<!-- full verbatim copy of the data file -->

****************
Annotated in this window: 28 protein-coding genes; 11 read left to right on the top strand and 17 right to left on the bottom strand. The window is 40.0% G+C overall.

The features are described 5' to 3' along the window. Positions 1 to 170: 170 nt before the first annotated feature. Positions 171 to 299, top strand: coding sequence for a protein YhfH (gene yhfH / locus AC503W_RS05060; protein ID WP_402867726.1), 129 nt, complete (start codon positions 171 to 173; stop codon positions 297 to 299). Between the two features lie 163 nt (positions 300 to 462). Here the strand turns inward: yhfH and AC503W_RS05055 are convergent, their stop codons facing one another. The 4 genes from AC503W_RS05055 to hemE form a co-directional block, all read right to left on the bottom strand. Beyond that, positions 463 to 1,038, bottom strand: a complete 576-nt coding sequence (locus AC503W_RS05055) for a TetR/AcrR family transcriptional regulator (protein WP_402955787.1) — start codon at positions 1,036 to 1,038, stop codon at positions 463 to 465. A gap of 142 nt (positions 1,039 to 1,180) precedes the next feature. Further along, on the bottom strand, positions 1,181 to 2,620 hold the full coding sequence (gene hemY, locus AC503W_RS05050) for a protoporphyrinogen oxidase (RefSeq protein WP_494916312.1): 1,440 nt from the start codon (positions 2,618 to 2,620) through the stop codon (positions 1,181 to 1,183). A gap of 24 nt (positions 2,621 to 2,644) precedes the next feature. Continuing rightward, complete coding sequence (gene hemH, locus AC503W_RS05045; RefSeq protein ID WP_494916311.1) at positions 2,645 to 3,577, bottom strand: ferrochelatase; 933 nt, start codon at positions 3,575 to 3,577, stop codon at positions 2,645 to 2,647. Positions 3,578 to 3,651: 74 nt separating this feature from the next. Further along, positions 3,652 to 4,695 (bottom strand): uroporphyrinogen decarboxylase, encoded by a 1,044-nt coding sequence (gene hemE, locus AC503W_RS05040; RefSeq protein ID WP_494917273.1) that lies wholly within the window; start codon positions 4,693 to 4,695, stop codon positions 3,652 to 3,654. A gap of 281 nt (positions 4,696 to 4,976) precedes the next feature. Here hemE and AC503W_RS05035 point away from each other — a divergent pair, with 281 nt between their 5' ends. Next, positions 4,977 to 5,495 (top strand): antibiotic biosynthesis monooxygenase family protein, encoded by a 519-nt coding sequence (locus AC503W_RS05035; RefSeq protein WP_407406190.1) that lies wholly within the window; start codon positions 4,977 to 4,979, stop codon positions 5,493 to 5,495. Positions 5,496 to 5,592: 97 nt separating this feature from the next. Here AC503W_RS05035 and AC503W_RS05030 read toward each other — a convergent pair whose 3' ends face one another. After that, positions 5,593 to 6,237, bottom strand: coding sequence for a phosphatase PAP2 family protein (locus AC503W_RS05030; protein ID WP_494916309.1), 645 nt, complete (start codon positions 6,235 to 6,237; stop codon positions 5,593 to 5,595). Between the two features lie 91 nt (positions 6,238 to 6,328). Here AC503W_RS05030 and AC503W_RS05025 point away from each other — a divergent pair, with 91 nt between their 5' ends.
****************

Annotated in this window: 28 protein-coding genes; 11 read left to right on the top strand and 17 right to left on the bottom strand. The window is 40.0% G+C overall.

The features are described 5' to 3' along the window. Positions 1 to 170: 170 nt before the first annotated feature. Positions 171 to 299, top strand: coding sequence for a protein YhfH (gene yhfH / locus AC503W_RS05060; protein ID WP_402867726.1), 129 nt, complete (start codon positions 171 to 173; stop codon positions 297 to 299). Between the two features lie 163 nt (positions 300 to 462). Here the strand turns inward: yhfH and AC503W_RS05055 are convergent, their stop codons facing one another. The 4 genes from AC503W_RS05055 to hemE form a co-directional block, all read right to left on the bottom strand. Beyond that, positions 463 to 1,038, bottom strand: a complete 576-nt coding sequence (locus AC503W_RS05055) for a TetR/AcrR family transcriptional regulator (protein WP_402955787.1) — start codon at positions 1,036 to 1,038, stop codon at positions 463 to 465. A gap of 142 nt (positions 1,039 to 1,180) precedes the next feature. Further along, on the bottom strand, positions 1,181 to 2,620 hold the full coding sequence (gene hemY, locus AC503W_RS05050) for a protoporphyrinogen oxidase (RefSeq protein WP_494916312.1): 1,440 nt from the start codon (positions 2,618 to 2,620) through the stop codon (positions 1,181 to 1,183). A gap of 24 nt (positions 2,621 to 2,644) precedes the next feature. Continuing rightward, complete coding sequence (gene hemH, locus AC503W_RS05045; RefSeq protein ID WP_494916311.1) at positions 2,645 to 3,577, bottom strand: ferrochelatase; 933 nt, start codon at positions 3,575 to 3,577, stop codon at positions 2,645 to 2,647. Positions 3,578 to 3,651: 74 nt separating this feature from the next. Further along, positions 3,652 to 4,695 (bottom strand): uroporphyrinogen decarboxylase, encoded by a 1,044-nt coding sequence (gene hemE, locus AC503W_RS05040; RefSeq protein ID WP_494917273.1) that lies wholly within the window; start codon positions 4,693 to 4,695, stop codon positions 3,652 to 3,654. A gap of 281 nt (positions 4,696 to 4,976) precedes the next feature. Here hemE and AC503W_RS05035 point away from each other — a divergent pair, with 281 nt between their 5' ends. Next, positions 4,977 to 5,495 (top strand): antibiotic biosynthesis monooxygenase family protein, encoded by a 519-nt coding sequence (locus AC503W_RS05035; RefSeq protein WP_407406190.1) that lies wholly within the window; start codon positions 4,977 to 4,979, stop codon positions 5,493 to 5,495. Positions 5,496 to 5,592: 97 nt separating this feature from the next. Here AC503W_RS05035 and AC503W_RS05030 read toward each other — a convergent pair whose 3' ends face one another. After that, positions 5,593 to 6,237, bottom strand: coding sequence for a phosphatase PAP2 family protein (locus AC503W_RS05030; protein ID WP_494916309.1), 645 nt, complete (start codon positions 6,235 to 6,237; stop codon positions 5,593 to 5,595). Between the two features lie 91 nt (positions 6,238 to 6,328). Here AC503W_RS05030 and AC503W_RS05025 point away from each other — a divergent pair, with 91 nt between their 5' ends.